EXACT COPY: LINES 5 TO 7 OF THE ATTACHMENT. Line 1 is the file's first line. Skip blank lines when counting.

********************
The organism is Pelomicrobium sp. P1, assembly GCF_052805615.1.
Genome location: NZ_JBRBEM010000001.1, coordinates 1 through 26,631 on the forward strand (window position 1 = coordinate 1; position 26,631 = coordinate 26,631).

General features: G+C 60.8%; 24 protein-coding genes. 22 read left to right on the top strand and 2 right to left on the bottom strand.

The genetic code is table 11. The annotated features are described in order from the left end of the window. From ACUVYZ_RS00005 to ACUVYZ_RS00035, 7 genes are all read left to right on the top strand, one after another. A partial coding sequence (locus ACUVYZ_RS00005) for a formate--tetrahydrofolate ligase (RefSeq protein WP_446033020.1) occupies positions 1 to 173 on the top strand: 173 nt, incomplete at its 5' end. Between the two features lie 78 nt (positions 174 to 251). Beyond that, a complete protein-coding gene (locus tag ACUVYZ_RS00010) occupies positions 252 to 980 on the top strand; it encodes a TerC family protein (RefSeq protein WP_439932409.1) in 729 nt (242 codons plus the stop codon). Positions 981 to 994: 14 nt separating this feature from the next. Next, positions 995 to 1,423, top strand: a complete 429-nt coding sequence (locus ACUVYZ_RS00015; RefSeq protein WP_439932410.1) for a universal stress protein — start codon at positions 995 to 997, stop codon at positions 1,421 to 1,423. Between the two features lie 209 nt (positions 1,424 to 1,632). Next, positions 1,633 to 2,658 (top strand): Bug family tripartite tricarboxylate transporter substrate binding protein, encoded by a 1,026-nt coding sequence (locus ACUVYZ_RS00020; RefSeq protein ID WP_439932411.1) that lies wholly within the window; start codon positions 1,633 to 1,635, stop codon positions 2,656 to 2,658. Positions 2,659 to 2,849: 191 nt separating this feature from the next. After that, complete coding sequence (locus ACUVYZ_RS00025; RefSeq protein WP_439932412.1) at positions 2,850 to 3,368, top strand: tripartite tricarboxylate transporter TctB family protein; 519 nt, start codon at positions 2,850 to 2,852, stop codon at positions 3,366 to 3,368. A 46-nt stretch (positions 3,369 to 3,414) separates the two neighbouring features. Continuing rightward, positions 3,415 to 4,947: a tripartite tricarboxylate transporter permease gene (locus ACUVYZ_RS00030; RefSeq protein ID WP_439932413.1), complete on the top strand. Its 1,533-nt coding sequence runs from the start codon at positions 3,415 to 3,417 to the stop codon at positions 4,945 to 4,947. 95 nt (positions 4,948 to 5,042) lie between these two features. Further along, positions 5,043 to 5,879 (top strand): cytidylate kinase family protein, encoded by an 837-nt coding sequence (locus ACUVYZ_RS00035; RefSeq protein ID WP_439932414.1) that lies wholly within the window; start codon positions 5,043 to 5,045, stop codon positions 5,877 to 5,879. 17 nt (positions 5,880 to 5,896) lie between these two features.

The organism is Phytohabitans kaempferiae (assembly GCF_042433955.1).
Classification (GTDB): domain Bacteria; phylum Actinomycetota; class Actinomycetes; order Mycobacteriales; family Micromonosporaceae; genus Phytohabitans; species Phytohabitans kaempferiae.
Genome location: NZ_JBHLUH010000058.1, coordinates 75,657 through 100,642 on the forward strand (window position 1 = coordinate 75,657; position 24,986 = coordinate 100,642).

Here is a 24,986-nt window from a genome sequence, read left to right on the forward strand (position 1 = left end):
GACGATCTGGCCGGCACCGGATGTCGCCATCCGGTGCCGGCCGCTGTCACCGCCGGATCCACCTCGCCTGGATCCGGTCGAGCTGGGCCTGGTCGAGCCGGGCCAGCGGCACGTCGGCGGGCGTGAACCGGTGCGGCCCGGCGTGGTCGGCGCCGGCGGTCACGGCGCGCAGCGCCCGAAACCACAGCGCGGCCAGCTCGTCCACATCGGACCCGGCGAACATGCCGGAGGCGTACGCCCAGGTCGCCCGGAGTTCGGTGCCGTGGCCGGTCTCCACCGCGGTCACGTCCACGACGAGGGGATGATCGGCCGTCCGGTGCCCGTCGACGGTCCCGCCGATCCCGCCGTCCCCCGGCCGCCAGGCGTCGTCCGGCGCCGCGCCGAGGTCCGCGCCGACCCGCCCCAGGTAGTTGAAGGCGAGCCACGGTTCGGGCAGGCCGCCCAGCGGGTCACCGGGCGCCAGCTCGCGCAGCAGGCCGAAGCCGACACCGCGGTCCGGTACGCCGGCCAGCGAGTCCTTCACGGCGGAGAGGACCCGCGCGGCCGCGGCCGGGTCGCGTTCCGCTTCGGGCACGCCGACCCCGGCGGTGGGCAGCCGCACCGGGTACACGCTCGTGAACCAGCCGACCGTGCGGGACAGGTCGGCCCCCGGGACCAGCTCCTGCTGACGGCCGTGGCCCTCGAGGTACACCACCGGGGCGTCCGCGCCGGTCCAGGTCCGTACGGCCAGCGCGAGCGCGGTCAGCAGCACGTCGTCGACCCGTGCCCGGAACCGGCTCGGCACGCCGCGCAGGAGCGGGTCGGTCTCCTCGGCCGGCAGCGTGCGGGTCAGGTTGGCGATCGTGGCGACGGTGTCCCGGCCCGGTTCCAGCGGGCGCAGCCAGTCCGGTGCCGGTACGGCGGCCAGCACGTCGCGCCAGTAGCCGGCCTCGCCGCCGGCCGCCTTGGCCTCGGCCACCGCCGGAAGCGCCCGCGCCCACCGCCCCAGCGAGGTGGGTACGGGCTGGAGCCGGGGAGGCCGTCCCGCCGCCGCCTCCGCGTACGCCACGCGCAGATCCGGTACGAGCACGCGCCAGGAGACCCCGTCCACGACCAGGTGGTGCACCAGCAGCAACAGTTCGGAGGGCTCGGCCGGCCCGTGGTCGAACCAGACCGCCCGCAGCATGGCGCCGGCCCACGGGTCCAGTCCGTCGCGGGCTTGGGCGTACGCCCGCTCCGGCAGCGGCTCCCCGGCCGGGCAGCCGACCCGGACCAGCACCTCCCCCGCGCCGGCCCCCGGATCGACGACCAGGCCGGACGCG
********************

The organism is Phytohabitans kaempferiae (assembly GCF_042433955.1).
Classification (GTDB): domain Bacteria; phylum Actinomycetota; class Actinomycetes; order Mycobacteriales; family Micromonosporaceae; genus Phytohabitans; species Phytohabitans kaempferiae.
Genome location: NZ_JBHLUH010000058.1, coordinates 75,657 through 100,642 on the forward strand (window position 1 = coordinate 75,657; position 24,986 = coordinate 100,642).